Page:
Thumyat Noe ’23 Living an intellectual life is believed to slow down cognitive decline that occurs as a result of aging. Maintenance of cognitive function is widely studied in search for an effective intervention that can reduce the rate of cognitive decline. In particular, digital games are of great interest among researchers because of their potential to enhance and maintain cognitive function. However, the effects … Continue reading Playing Analog Game is Associated with Reduced Declines in Cognitive Function: A 68-year Longitudinal Cohort Study
Ayesha Azeem ‘23 The gustatory system is the sensory system that allows humans to perceive the sense of taste, or flavor. Humans are able to perceive different flavors via the taste receptors on taste buds, which can be found on the upper surface of the tongue as well as on the epiglottis. Taste perception depends on the chemical characteristics of the stimulus, as well as … Continue reading How Does the Brain Learn Taste Aversion?
Yukta Kulkarni ’22 People spend thirteen years of their lives, from around five to eighteen years old, in school, where they learn both academic content and social etiquette. They may then go on to university and reinforce these skills and knowledge. Thus, students require not only a good memory, but also the ability to collaborate with others. However, not all students benefit equally from working … Continue reading Ethnic Diversity and Recall: Is there a connection?
Ayesha Azeem ‘23 Through neuroimaging, previous studies have shown that sensory deficits in one modality can cause amplified performance in sensory processing of other modalities in a phenomenon known as sensory compensation. This is often seen in people with extreme sensory deficits, such as people who suffer from deafness, those who experience a loss of auditory cues. However, not much is known about whether sensory … Continue reading Deaf People and Sensory Compensation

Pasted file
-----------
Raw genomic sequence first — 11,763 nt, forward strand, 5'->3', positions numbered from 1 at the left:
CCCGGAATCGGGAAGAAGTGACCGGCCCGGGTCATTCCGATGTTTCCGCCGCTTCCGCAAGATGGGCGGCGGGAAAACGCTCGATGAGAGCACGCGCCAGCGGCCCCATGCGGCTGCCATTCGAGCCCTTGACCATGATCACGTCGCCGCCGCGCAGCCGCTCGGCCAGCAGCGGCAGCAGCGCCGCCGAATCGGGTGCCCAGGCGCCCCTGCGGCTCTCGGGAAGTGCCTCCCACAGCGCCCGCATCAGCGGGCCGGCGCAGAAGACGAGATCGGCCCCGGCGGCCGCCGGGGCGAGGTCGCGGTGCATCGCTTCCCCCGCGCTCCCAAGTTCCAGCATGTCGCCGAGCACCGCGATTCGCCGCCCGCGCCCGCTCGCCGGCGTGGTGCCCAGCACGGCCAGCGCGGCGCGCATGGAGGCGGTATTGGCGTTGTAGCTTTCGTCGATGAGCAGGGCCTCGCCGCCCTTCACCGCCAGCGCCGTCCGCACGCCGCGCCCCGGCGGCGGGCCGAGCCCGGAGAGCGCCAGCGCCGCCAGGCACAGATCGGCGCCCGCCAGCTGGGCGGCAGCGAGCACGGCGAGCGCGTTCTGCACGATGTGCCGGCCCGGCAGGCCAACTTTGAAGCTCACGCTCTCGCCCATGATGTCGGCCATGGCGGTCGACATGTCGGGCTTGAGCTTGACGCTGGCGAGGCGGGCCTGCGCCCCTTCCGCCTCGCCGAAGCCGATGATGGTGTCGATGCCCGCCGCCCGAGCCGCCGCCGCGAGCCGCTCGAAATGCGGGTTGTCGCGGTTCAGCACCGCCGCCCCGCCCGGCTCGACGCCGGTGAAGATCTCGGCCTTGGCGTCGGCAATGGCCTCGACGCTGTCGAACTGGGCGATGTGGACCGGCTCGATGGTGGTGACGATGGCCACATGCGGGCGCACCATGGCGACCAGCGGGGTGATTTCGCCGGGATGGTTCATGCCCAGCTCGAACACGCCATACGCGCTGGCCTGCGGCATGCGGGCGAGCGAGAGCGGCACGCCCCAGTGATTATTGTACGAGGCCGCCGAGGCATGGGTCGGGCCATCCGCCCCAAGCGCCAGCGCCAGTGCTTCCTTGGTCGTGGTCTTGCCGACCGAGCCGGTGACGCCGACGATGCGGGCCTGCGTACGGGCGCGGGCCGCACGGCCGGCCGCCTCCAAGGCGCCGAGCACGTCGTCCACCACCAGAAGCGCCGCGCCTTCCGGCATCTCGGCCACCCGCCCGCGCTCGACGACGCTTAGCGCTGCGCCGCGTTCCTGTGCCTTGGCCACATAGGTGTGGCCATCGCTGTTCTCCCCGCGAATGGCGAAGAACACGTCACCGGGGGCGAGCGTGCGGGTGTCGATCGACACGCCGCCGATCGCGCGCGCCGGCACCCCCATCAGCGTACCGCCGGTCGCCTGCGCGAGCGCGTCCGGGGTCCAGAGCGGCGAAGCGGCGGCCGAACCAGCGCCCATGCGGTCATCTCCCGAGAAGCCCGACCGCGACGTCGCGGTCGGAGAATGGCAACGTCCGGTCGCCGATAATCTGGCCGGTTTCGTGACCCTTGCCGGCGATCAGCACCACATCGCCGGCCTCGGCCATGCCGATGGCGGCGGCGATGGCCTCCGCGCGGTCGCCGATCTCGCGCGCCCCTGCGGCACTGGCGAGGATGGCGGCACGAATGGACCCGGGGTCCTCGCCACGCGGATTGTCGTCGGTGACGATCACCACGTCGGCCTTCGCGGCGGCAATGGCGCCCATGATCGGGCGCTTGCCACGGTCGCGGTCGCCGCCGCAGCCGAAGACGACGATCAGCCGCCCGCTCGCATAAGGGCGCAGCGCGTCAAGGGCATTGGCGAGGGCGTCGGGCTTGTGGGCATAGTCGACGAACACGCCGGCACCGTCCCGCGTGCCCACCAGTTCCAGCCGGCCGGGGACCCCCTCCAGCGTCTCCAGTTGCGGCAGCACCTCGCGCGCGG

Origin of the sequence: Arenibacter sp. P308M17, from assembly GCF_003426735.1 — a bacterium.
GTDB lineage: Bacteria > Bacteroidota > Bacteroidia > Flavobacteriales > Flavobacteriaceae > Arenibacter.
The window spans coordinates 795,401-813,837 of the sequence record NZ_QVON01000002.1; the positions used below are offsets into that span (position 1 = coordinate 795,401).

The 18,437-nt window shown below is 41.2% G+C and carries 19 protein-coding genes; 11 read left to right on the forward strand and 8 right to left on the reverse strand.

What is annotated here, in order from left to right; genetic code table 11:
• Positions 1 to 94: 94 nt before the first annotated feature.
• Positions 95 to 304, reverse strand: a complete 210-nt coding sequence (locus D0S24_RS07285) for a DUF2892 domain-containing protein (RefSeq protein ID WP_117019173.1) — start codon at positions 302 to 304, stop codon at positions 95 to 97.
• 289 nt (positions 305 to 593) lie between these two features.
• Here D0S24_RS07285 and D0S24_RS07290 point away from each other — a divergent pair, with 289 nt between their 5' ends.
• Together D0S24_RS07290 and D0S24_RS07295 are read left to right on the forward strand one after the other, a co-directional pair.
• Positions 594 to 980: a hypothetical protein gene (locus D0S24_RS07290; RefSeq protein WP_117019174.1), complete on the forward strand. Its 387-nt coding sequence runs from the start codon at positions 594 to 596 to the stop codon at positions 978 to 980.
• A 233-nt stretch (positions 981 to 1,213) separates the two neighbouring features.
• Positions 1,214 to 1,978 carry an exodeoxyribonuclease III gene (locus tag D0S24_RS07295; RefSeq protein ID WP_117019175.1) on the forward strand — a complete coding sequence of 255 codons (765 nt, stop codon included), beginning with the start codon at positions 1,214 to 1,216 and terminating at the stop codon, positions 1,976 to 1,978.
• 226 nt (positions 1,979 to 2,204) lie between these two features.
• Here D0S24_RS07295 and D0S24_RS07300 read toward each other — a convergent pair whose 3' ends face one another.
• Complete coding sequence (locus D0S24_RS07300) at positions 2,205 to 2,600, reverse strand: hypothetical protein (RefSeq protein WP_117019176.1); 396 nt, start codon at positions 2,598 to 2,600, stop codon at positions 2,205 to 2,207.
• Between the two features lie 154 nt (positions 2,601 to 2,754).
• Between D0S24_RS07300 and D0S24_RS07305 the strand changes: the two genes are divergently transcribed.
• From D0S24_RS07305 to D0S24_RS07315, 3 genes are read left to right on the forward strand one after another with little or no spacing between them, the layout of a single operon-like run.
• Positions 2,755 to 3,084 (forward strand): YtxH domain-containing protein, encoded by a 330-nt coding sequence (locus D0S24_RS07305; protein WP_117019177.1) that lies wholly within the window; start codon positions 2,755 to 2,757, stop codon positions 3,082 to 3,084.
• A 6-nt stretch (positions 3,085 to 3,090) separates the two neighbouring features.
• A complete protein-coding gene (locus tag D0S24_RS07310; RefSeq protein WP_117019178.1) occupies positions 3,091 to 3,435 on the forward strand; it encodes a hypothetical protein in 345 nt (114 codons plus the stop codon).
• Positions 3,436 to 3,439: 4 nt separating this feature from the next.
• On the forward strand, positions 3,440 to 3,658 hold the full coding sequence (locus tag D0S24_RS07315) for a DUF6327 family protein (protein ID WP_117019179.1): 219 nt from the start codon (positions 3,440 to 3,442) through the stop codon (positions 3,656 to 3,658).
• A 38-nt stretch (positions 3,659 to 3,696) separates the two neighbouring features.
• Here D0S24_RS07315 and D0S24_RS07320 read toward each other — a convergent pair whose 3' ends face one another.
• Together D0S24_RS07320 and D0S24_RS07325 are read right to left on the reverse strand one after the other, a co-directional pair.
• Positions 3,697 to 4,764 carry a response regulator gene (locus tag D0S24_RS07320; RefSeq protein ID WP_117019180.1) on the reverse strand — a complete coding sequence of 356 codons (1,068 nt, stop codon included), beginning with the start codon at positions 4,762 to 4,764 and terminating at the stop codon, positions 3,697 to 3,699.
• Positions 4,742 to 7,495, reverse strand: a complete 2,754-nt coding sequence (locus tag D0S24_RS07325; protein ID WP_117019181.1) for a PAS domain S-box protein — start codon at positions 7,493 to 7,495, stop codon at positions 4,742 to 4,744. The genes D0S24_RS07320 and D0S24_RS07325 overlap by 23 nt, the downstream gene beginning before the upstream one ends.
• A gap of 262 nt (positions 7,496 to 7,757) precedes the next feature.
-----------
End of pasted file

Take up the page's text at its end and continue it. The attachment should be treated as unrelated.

Panayiota Siskos ’23 Studies have defined ASMR as static-like tingling sensations felt on the skin associated with relaxation and positive feelings, and often start from the back of the head and expand down the spine, and sometimes to the limbs. However, not everyone experiences this, and there is debate regarding whether it is an actual existing phenomenon or if expectancy manipulates influence. Due to its … Continue reading The Physiological Nature of ASMR in Relation to the Pupil
Yukta Kulkarni ’22 The human brain’s prefrontal cortex plays an important role in cognitive behavior. It contains several sections including the lateral prefrontal cortex (LPFC), which is associated with working memory, reasoning, and planning; and the orbitofrontal cortex (OFC), which directs reversal and reinforcement learning, reward evaluation, and alternative option evaluation. These structures are also present in animals and have similar functions. To learn more … Continue reading Monkey Behavior Aids In Understanding Human Cognition